Laguna Art Gets Hard-Won Freedom


After a long and bitter battle by members of this community who were outraged at losing control over their 78-year-old art museum, the Orange County Museum of Art on Tuesday returned the deed of the Laguna Art Museum site to the LAM Heritage Corp., the nonprofit entity OCMA established as caretaker for the Laguna site.

The transfer of the deed marks the independence of LAM and the end of nearly nine months of control by the Newport Beach-based institution formed last year by merging Newport Harbor Art Museum with the Laguna museum.

According to the Feb. 20 agreement between Heritage Corp. and OCMA, the Laguna Beach museum receives ownership of the building, the “Laguna Art Museum” name and $1 million, representing half its original endowment.


The 3,800-piece art collection the Laguna museum contributed to the OCMA merger will remain in a third-party trust along with the 2,360 pieces formerly owned by Newport Harbor. Both museums will have access to the collection for exhibition purposes. OCMA will retain responsibility for storage and insurance of all the art.

“I’m hoping that sharing two great collections will be a model for other small museums,” said G. Ray Kerciu, president of the Heritage Corp. board. “We look at it in good faith: that these two museums will build a positive relationship in the future.”


Each museum board will appoint five members to a committee that will oversee the joint collection of California art spanning the mid-19th century to the present.

The Heritage Corp. will receive $77,000 a year over a 10-year period. The $770,000 total represents half the proceeds from the auction sale last year of the Laguna museum’s Paul Outerbridge photography collection. This money will be earmarked for the purchase of art.

Bolton Colburn, former senior curator at the Laguna Art Museum and at OCMA, is LAM’s new director and chief curator. The Heritage Corp. also has hired Andrea Lee Harris, who graduated last year with a bachelor of arts degree from the nearby Art Institute of Southern California, as administrator-registrar.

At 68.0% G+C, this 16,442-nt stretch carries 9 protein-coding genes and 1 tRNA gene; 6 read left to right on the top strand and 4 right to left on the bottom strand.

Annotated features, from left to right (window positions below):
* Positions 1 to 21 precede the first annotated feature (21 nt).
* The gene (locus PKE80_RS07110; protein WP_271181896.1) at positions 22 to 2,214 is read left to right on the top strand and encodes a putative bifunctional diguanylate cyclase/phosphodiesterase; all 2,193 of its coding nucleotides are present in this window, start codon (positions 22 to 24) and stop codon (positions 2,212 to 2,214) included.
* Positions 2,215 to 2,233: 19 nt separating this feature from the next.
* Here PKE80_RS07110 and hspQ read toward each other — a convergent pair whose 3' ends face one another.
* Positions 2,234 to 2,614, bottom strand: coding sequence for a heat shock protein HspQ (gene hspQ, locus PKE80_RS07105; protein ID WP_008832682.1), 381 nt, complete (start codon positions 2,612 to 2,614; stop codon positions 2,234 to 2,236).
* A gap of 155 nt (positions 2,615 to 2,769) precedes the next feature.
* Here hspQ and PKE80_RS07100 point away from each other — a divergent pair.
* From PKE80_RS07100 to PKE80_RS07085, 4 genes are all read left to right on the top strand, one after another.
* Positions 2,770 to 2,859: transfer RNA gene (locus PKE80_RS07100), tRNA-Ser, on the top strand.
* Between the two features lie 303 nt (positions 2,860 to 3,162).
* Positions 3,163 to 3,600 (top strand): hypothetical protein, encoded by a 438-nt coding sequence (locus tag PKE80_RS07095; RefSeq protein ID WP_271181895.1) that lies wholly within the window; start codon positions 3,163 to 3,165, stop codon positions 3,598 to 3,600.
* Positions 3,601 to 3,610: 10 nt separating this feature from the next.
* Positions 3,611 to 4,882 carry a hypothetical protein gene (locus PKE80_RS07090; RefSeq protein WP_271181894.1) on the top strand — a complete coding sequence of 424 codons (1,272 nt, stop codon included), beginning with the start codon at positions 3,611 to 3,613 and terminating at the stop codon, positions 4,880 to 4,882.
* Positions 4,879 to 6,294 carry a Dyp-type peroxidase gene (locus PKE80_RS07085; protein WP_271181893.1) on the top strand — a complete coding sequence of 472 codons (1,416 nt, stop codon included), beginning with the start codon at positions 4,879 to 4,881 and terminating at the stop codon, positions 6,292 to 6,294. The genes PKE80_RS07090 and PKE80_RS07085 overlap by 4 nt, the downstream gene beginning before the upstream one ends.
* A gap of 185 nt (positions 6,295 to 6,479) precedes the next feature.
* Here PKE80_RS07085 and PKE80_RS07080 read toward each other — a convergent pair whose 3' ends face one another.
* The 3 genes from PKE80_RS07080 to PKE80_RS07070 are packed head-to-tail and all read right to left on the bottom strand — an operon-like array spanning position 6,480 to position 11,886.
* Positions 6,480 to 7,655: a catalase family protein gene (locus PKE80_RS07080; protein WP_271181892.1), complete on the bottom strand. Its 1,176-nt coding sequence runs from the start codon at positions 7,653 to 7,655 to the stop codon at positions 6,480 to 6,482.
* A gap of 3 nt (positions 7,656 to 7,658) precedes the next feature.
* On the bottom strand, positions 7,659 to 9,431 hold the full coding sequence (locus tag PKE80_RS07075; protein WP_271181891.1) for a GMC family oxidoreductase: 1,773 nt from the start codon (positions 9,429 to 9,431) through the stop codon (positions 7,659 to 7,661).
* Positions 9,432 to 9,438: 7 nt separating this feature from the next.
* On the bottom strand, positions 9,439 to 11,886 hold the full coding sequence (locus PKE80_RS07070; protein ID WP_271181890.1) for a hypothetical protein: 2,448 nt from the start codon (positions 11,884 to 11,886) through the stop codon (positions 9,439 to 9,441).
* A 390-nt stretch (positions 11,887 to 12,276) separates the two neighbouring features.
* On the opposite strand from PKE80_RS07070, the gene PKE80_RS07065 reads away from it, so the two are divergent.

An art rental and sales gallery will open Saturday, in conjunction with Laguna Renaissance Celebration, an evening fund-raising event. The museum must raise about $500,000 annually for operating and capital expenses.


Laguna Art Museum’s first show will be “The Southern California Open Juried Exhibition,” opening April 12 (through June 15) with art chosen by Henry T. Hopkins, director of the UCLA/Armand Hammer Museum of Art and Cultural Center.

The museum will retain its bookstore and education programs, including regular docent tours and special tours for school and adult groups.


In other LAM news, Motivated Museum Members--the group that opposed the merger of the two museums, alleging trustee deception and merger election irregularities--has dropped its lawsuit against OCMA in return for several concessions.

Chief among them is a rewording of the autonomy-granting agreement to allow custodianship of LAM’s assets by the city of Laguna Beach (or its designated representative) rather than by OCMA, in the event of default by the Heritage Foundation.

In return, OCMA has required that its assets be assumed by the county of Orange in case of default, rather than by Heritage Corp.

While both MMM and Heritage Corp. object to the latter portion of the amended agreement, negotiation on this issue will be postponed until an unspecified later date, according to Kerciu.


MMM also got OCMA to drop a provision that would have limited the Laguna museum’s purchases from the Outerbridge sale proceeds to art made before 1947. In addition, anyone who made a bequest to LAM before the merger will have the option of designating either LAM or OCMA as beneficiary.

MMM representatives are not commenting on the results of their demand that OCMA pay the approximately $80,000 MMM owes for legal services in its efforts to break up the merger.

Heritage on Tuesday approved the amended agreement, after OCMA agreed to return documents and photographs relating to the artist-founders of the museum as well as catalogs produced by the museum.

Archival records and catalogs that were at the Laguna Beach site immediately before the merger are specified in the OCMA-Heritage agreement as belonging to the Heritage Corp. after April 1. They would be used as part of an archive for scholarly research.